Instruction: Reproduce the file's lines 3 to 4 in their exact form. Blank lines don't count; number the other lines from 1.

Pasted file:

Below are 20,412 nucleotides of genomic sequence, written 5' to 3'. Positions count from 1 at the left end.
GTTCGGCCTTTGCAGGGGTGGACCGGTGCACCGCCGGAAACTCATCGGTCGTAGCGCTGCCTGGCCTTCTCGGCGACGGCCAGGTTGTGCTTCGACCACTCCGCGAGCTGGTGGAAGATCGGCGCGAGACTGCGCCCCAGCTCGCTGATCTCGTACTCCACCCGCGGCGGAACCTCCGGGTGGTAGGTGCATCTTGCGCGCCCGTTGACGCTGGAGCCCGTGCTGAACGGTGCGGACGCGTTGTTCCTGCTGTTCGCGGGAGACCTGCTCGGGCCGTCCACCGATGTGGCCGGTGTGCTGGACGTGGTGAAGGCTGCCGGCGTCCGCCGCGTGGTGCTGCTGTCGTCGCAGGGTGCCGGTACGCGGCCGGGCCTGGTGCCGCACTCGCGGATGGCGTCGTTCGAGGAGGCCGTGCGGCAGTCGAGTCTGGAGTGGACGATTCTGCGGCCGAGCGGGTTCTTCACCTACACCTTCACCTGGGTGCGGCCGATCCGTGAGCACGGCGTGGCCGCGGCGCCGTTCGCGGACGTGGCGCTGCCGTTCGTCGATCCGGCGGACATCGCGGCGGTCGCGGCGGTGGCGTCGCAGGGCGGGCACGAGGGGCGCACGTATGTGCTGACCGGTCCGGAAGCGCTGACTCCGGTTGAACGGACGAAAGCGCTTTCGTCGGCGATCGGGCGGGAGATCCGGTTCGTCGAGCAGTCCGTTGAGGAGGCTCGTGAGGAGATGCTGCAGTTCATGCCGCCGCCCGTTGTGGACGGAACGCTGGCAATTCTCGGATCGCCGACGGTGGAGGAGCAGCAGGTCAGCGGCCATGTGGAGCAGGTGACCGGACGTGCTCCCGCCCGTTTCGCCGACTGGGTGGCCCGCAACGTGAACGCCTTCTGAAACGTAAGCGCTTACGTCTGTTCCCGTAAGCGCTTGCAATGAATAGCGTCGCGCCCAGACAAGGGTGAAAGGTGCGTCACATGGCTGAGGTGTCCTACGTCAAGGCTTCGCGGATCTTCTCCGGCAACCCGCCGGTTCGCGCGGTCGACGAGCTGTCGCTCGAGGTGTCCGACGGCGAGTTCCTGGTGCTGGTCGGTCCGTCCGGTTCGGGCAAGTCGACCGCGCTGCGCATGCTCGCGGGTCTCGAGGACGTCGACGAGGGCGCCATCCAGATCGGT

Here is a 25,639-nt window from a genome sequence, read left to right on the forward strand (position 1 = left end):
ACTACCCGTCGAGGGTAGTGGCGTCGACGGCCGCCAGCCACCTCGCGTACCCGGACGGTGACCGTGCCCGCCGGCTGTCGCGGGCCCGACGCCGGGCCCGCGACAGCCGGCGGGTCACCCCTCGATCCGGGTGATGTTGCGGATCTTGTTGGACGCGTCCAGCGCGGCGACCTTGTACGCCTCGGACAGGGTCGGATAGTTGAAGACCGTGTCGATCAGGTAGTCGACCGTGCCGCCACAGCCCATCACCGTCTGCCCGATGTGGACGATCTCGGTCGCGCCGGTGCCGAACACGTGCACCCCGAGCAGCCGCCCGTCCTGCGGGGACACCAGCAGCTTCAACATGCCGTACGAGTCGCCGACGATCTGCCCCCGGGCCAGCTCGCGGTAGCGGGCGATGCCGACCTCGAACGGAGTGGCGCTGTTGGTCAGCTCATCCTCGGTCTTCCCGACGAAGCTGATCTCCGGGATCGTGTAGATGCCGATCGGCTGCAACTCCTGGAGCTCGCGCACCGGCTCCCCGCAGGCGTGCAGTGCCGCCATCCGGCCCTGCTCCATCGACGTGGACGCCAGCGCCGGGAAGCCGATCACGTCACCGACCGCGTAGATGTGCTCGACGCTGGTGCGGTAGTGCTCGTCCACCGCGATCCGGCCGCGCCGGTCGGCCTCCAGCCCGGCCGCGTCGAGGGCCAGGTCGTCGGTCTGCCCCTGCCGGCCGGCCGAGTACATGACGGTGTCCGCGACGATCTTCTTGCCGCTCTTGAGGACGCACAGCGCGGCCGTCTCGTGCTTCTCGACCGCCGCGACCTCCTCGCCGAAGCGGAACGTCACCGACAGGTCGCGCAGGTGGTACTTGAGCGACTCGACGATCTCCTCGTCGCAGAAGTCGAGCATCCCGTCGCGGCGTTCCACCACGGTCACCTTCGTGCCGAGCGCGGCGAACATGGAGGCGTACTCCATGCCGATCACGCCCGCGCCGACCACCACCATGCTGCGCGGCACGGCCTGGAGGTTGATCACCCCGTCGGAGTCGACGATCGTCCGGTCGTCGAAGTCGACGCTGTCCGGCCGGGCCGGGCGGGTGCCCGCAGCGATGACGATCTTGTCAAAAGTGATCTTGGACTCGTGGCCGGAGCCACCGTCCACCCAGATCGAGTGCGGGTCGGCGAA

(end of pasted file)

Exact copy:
Here is a 25,639-nt window from a genome sequence, read left to right on the forward strand (position 1 = left end):
ACTACCCGTCGAGGGTAGTGGCGTCGACGGCCGCCAGCCACCTCGCGTACCCGGACGGTGACCGTGCCCGCCGGCTGTCGCGGGCCCGACGCCGGGCCCGCGACAGCCGGCGGGTCACCCCTCGATCCGGGTGATGTTGCGGATCTTGTTGGACGCGTCCAGCGCGGCGACCTTGTACGCCTCGGACAGGGTCGGATAGTTGAAGACCGTGTCGATCAGGTAGTCGACCGTGCCGCCACAGCCCATCACCGTCTGCCCGATGTGGACGATCTCGGTCGCGCCGGTGCCGAACACGTGCACCCCGAGCAGCCGCCCGTCCTGCGGGGACACCAGCAGCTTCAACATGCCGTACGAGTCGCCGACGATCTGCCCCCGGGCCAGCTCGCGGTAGCGGGCGATGCCGACCTCGAACGGAGTGGCGCTGTTGGTCAGCTCATCCTCGGTCTTCCCGACGAAGCTGATCTCCGGGATCGTGTAGATGCCGATCGGCTGCAACTCCTGGAGCTCGCGCACCGGCTCCCCGCAGGCGTGCAGTGCCGCCATCCGGCCCTGCTCCATCGACGTGGACGCCAGCGCCGGGAAGCCGATCACGTCACCGACCGCGTAGATGTGCTCGACGCTGGTGCGGTAGTGCTCGTCCACCGCGATCCGGCCGCGCCGGTCGGCCTCCAGCCCGGCCGCGTCGAGGGCCAGGTCGTCGGTCTGCCCCTGCCGGCCGGCCGAGTACATGACGGTGTCCGCGACGATCTTCTTGCCGCTCTTGAGGACGCACAGCGCGGCCGTCTCGTGCTTCTCGACCGCCGCGACCTCCTCGCCGAAGCGGAACGTCACCGACAGGTCGCGCAGGTGGTACTTGAGCGACTCGACGATCTCCTCGTCGCAGAAGTCGAGCATCCCGTCGCGGCGTTCCACCACGGTCACCTTCGTGCCGAGCGCGGCGAACATGGAGGCGTACTCCATGCCGATCACGCCCGCGCCGACCACCACCATGCTGCGCGGCACGGCCTGGAGGTTGATCACCCCGTCGGAGTCGACGATCGTCCGGTCGTCGAAGTCGACGCTGTCCGGCCGGGCCGGGCGGGTGCCCGCAGCGATGACGATCTTGTCAAAAGTGATCTTGGACTCGTGGCCGGAGCCACCGTCCACCCAGATCGAGTGCGGGTCGGCGAA